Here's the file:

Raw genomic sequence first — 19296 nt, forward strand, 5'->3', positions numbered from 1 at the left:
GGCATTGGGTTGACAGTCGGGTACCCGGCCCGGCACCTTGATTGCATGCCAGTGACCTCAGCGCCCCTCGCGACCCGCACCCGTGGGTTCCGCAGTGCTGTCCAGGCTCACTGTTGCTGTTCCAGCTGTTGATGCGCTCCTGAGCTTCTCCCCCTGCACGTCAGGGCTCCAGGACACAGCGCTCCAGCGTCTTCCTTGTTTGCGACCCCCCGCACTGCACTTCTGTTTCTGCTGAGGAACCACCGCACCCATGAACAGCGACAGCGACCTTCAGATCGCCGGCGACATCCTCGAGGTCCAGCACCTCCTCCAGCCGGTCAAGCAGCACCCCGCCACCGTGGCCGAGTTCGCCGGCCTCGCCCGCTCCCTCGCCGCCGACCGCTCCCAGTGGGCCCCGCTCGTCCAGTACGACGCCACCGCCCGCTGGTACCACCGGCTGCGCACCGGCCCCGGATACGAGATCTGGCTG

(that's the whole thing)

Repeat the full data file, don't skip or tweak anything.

Raw genomic sequence first — 19296 nt, forward strand, 5'->3', positions numbered from 1 at the left:
GGCATTGGGTTGACAGTCGGGTACCCGGCCCGGCACCTTGATTGCATGCCAGTGACCTCAGCGCCCCTCGCGACCCGCACCCGTGGGTTCCGCAGTGCTGTCCAGGCTCACTGTTGCTGTTCCAGCTGTTGATGCGCTCCTGAGCTTCTCCCCCTGCACGTCAGGGCTCCAGGACACAGCGCTCCAGCGTCTTCCTTGTTTGCGACCCCCCGCACTGCACTTCTGTTTCTGCTGAGGAACCACCGCACCCATGAACAGCGACAGCGACCTTCAGATCGCCGGCGACATCCTCGAGGTCCAGCACCTCCTCCAGCCGGTCAAGCAGCACCCCGCCACCGTGGCCGAGTTCGCCGGCCTCGCCCGCTCCCTCGCCGCCGACCGCTCCCAGTGGGCCCCGCTCGTCCAGTACGACGCCACCGCCCGCTGGTACCACCGGCTGCGCACCGGCCCCGGATACGAGATCTGGCTG